Union County passes resolution to certify Mark Harris as District 9 winner

UNION COUNTY, N.C. — Union County commissioners passed a resolution calling on the state board of elections to certify Republican Mark Harris as the winner of the contentious District 9 race.

Commissioner Stony Rushing introduced the resolution. His major concern is the 9th District will have no representation when the new Congress is sworn in. He wants the state board to show its hand and produce more evidence.

“It is not that this is a game between Democrats and Republicans. This is a game where Union County and other counties in this area are going to lose (by) not having representation in Congress,” Rushing said. “If Mark Harris has done anything wrong in this I would be shocked. I will put my reputation on Mark Harris' that he has not done anything illegal in this.”

[RELATED: Potential GOP primary candidates in 9th Congressional District]

The resolution says, “The action of the North Carolina State Board of Elections is harming the citizens of Union County, North Carolina through their uncertainty of representation in the United States House of Representatives in the 116th Congress beginning January 3rd 2019.”

The commission is composed of five Republicans. One commissioner was absent. One commissioner, Jerry Simpson, voted to oppose it.

Harris, a Republican, narrowly beat Democrat Dan McCready in the election, but his victory is in question.

For weeks, Channel 9 has been investigating allegations of absentee ballot fraud in Bladen County.

[Union County District 9 resolution]

Two women told Channel 9 they were paid by McCrae Dowless to pick up absentee ballots. This is illegal in North Carolina. Dowless has been identified as a person of interest by the NCSBE. Dowless worked for Red Dome, a political consulting firm hired by the Harris campaign.

Three sources told The Washington Post that Harris personally made the decision to hire Dowless despite warnings about his unusual tactics.

Commissioner Jerry Simpson said that, while he is a strong Harris supporter, he cannot support the resolution.

“I put my hand on the Bible and swore an oath to defend the Constitution and support every citizen in Union County,” Simpson said.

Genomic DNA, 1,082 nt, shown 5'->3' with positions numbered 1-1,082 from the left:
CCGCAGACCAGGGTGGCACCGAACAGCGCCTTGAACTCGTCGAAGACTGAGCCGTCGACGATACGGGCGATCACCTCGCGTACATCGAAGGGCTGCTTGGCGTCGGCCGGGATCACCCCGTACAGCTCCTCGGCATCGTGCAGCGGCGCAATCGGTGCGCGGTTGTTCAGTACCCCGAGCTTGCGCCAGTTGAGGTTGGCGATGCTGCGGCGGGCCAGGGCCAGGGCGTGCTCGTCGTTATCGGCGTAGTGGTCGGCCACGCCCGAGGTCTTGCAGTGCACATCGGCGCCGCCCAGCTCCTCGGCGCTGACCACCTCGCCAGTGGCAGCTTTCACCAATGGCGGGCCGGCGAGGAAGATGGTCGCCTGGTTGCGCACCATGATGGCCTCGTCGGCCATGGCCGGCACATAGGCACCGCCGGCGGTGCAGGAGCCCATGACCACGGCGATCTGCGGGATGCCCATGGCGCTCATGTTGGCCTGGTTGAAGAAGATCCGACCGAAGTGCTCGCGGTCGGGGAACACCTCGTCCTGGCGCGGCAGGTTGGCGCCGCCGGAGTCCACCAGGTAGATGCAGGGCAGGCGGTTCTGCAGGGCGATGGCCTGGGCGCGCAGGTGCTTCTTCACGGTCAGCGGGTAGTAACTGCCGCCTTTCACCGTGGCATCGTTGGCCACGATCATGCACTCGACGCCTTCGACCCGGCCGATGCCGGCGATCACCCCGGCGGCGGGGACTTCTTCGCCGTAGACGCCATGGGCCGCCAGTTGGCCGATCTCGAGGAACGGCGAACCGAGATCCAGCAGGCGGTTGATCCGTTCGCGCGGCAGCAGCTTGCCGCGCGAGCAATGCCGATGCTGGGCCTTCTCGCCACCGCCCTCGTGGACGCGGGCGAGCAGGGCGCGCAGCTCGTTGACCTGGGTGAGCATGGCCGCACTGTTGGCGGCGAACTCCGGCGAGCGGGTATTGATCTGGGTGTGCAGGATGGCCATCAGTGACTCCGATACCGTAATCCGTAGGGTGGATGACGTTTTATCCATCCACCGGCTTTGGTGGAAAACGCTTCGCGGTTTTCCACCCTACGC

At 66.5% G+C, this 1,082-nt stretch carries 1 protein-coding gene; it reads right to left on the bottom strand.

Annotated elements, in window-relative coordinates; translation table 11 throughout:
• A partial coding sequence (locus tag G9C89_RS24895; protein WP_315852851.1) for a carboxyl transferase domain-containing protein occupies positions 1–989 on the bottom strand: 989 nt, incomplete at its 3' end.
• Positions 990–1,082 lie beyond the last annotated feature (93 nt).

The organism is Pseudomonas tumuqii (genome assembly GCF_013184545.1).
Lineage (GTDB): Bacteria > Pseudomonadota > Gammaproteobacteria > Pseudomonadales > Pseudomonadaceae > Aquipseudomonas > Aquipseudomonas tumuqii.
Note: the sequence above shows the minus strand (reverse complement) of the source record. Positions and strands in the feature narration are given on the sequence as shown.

An evidentiary hearing is planned for Jan. 11, which means there will likely be no representation on Jan. 3 when new members of Congress are sworn in.

The office of the clerk of the U.S. House of Representatives will take over for constituent requests. The clerk can rehire U.S. Rep. Robert Pittenger's staff to assist.

The hearing will be held at 10 a.m. in the courtroom of the North Carolina State Bar in Raleigh

Staffers and attorneys for candidates will have the opportunity to present and cross-examine witnesses.

In addition to the 9th Congressional District race, two Bladen County races and one Robeson County race have not been certified.

Commission chairman calls District 9 investigation a "political assassination" of Harris

Richard Helms, the chairman of the Union County commission, said it comes down to a few things: taxpayer money, representation in Congress and what he called a political assassination against Mark Harris.

(Richard Helms, chairman of the Union County



Helms told Channel 9 that if the state decides on a new election, it would cost Union County alone about $100,000 of taxpayer money just from opening polling places, setting up equipment and hiring people to run polling places.

“That’s an impact on the budget that could take away from projects that we truly have needs," Helms said.

Helms said the issue is not about partisan politics.

"It’s an equality issue more than anything else,” Helms said. “It’s amazing that all the other political offices in [Bladen County] were certified, but yet they want to pick out one, one particular issue.”

However, other races in the state were not finalized by the elections board. In addition to the District 9 Congressional race, a Bladen County Soil and Water seat, a Bladen County Commission seat and a race in Robeson County were not certified.

[SPECIAL SECTION: District 9 investigation]

The state’s bipartisan elections board delayed finalizing the election results on Nov. 27, citing "claims of irregularities and fraudulent activities related to absentee by-mail voting and potentially other matters in the 9th Congressional District contest."

In the meantime, the current congressman for District 9, Robert Pittenger, announced he will continue discussions internationally next year involving counterterrorism efforts and cybersecurity.

[RELATED: US House District 9 race investigation: How we got here]

The state board will hold an evidentiary hearing on the results of the District 9 race on Jan. 11, 2019.

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